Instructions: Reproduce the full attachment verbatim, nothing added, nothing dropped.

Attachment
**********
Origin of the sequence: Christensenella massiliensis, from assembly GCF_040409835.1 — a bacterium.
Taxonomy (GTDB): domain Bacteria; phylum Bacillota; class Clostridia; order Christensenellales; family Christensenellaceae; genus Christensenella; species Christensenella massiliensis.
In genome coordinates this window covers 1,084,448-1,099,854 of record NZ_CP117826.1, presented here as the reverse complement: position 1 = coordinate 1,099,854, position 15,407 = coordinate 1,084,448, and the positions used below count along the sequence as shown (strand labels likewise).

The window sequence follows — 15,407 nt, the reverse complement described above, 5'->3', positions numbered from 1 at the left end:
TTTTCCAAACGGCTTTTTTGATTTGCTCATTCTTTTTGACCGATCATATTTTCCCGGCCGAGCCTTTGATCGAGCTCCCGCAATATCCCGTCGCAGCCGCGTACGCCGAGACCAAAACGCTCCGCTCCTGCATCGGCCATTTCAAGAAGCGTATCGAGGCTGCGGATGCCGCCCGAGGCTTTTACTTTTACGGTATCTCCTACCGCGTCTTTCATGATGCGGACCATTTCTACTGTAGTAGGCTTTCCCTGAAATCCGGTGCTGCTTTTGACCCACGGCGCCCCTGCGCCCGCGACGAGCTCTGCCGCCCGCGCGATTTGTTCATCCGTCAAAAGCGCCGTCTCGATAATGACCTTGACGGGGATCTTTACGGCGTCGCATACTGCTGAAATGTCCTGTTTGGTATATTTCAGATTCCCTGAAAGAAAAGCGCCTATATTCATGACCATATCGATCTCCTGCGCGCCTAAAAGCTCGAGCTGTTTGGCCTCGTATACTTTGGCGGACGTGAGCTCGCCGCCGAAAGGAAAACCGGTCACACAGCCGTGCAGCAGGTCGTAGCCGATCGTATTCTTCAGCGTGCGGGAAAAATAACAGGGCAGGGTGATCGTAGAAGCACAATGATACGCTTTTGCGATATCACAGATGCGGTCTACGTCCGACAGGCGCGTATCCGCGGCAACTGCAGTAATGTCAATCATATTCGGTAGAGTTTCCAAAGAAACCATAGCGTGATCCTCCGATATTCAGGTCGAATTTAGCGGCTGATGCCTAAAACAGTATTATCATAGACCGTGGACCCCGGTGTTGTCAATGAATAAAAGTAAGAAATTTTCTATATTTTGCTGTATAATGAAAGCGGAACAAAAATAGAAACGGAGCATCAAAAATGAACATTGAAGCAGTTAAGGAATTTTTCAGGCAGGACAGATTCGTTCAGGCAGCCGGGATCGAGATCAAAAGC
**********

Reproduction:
Origin of the sequence: Christensenella massiliensis, from assembly GCF_040409835.1 — a bacterium.
Taxonomy (GTDB): domain Bacteria; phylum Bacillota; class Clostridia; order Christensenellales; family Christensenellaceae; genus Christensenella; species Christensenella massiliensis.
In genome coordinates this window covers 1,084,448-1,099,854 of record NZ_CP117826.1, presented here as the reverse complement: position 1 = coordinate 1,099,854, position 15,407 = coordinate 1,084,448, and the positions used below count along the sequence as shown (strand labels likewise).

The window sequence follows — 15,407 nt, the reverse complement described above, 5'->3', positions numbered from 1 at the left end:
TTTTCCAAACGGCTTTTTTGATTTGCTCATTCTTTTTGACCGATCATATTTTCCCGGCCGAGCCTTTGATCGAGCTCCCGCAATATCCCGTCGCAGCCGCGTACGCCGAGACCAAAACGCTCCGCTCCTGCATCGGCCATTTCAAGAAGCGTATCGAGGCTGCGGATGCCGCCCGAGGCTTTTACTTTTACGGTATCTCCTACCGCGTCTTTCATGATGCGGACCATTTCTACTGTAGTAGGCTTTCCCTGAAATCCGGTGCTGCTTTTGACCCACGGCGCCCCTGCGCCCGCGACGAGCTCTGCCGCCCGCGCGATTTGTTCATCCGTCAAAAGCGCCGTCTCGATAATGACCTTGACGGGGATCTTTACGGCGTCGCATACTGCTGAAATGTCCTGTTTGGTATATTTCAGATTCCCTGAAAGAAAAGCGCCTATATTCATGACCATATCGATCTCCTGCGCGCCTAAAAGCTCGAGCTGTTTGGCCTCGTATACTTTGGCGGACGTGAGCTCGCCGCCGAAAGGAAAACCGGTCACACAGCCGTGCAGCAGGTCGTAGCCGATCGTATTCTTCAGCGTGCGGGAAAAATAACAGGGCAGGGTGATCGTAGAAGCACAATGATACGCTTTTGCGATATCACAGATGCGGTCTACGTCCGACAGGCGCGTATCCGCGGCAACTGCAGTAATGTCAATCATATTCGGTAGAGTTTCCAAAGAAACCATAGCGTGATCCTCCGATATTCAGGTCGAATTTAGCGGCTGATGCCTAAAACAGTATTATCATAGACCGTGGACCCCGGTGTTGTCAATGAATAAAAGTAAGAAATTTTCTATATTTTGCTGTATAATGAAAGCGGAACAAAAATAGAAACGGAGCATCAAAAATGAACATTGAAGCAGTTAAGGAATTTTTCAGGCAGGACAGATTCGTTCAGGCAGCCGGGATCGAGATCAAAAGC